Wednesday, August 19, 2015

Back to the Classics Challenge: Madame de Treymes and Three Novellas


It's been awhile since I posted something for the Back to the Classics Challenge, hosted by Karen at Books and Chocolate. For the category of a classic novella, I read the novellas included in Madame de Treymes and Three Novellas by Edith Wharton:

The Touchstone (1900)

Stephen Glennard is in love with Alexia Trent but doesn't have enough money. He had a past relationship with the intensely private Margaret Aubyn, an author who is dead, but there is a great deal of interest about Aubyn's personal life. Glennard removes his name from the love letters and publishes them with the help of an acquaintance, Flemel. Glennard lies to Flemel and tells him the letters belong to a friend, and Glennard doesn't tell his fiancee about the letters. Meanwhile, the book of letters becomes a huge success. Everywhere Glennard turns, he can't get away from the success of the book. It provides the means to get married, but soon, Glennard is in the depths of despair about his betrayal of Aubyn, the deception of his wife, and his inability to sever ties with the manipulative Flemel.

I'm often amazed at how contemporary Edith Wharton's stories can seem in this day and age. I felt this way when I read Custom of the Country and had the same feeling with The Touchstone. It's a magnificently crafted story.

Sanctuary (1903)

Kate is engaged to Denis Peyton, who takes part in a deception involving an inheritance he received from the death of his brother. At first, Kate decides that she can't marry a man who finds it easy to mislead and lie, but in the end, she decides to go forward with the marriage in hopes that she can protect any children they might have from the influences of such a duplicitous father.

Years later, Kate's son, Dick, begins his career as an architect. His father died not too long after he was born after squandering the inheritance. Kate has been an overprotective mother, but this hasn't stopped Dick from becoming engaged to a superficial young woman or being faced with a decision he must make on his own involving a deception which could affect the future of his career. Is Dick more like his father than Kate realized?

The tension and pacing of this story made it impossible to stop reading. Wharton captures perfectly another timeless and universal situation where Dick faces a moral dilemma with everyone around him telling him to go ahead, but he must decide what is right. Also, there is a bit of a twist as Kate tries to help the situation go in the direction she wants it to. This is a powerful tale, deftly told.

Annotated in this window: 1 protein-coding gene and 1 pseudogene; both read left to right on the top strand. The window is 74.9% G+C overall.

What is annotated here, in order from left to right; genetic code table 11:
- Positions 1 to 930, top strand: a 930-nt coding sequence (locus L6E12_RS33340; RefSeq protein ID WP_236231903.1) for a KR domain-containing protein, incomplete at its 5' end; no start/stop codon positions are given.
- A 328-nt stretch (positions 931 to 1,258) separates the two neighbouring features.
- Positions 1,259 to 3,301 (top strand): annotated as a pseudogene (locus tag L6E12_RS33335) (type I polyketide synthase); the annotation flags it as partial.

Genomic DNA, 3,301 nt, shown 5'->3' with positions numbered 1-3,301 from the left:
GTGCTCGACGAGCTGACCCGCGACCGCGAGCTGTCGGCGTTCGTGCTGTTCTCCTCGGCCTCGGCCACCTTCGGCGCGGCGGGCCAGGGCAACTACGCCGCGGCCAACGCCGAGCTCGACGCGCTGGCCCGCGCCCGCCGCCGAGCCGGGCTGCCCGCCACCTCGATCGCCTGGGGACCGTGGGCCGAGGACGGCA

Madame de Treymes (1907)

Set in Paris, John Durham wants to help Fanny Frisbee, who is now Fanny de Malrive, obtain a divorce so that John and Fanny can be married. Fanny knows that her husband's family will never agree to a divorce and allow her son to leave France. The only hope is for John to appeal to Fanny's influential sister-in-law, the mysterious Madame de Treymes. 

Wharton has created a subtle story, dealing with the social differences between America and France. The story illustrates how little power a married women in France had when the husband's family made all decisions and religion played such a large role in society. This story was a bit hard to follow at times. I found some of the language a bit stilted as well. This novella did not capture my imagination like the other novellas and was my least favorite. 

The Bunner Sisters (1916)

Ann Eliza and Evelina Bunner are the unlucky older sisters who live in their shabby millinery shop in a downtrodden neighborhood of New York City. For Evelina's birthday, Ann Eliza (the older sister) buys a clock from a nearby shop. Soon, the German clock maker, Herman Ramay, becomes part of their lives. Ann Eliza is interested in Ramay, but Evelina has always been the pretty one. It appears that Ramay fancies Evelina. With an impending marriage to one of the sisters, the naive ladies have placed their trust in Ramay far too easily, not realizing that he hides a damaging secret that will affect all their lives.

I was absolutely riveted by The Bunner Sisters. Wharton is so effective in writing about characters navigating the upper class of society, but she is equally effective in a setting where the characters are those less fortunate. Even though this was a heartbreaking story, it was my favorite of the novellas. 

This was my first experience in reading some of Edith Wharton's novellas. I highly recommend this collection, especially for those readers who love Edith Wharton's writing. There is a little something for everyone and a lot to like about this collection.

Earlier this year, Lark Writes . . . on books and life wrote an excellent post in which she talked about her thoughts on The Bunner Sisters and Madame de Treymes.

Have you read any of Edith Wharton's novellas, or are you new to them like me?


4 comments:

  1. Don't you love Edith Wharton?

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  2. I haven't read Edith Wharton for a while. I'm interested to read about some of her lesser-known and shorter works. They definitely seem to be worth reading.

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  3. Her novellas are new to me; the Bunner Sisters sounds good.

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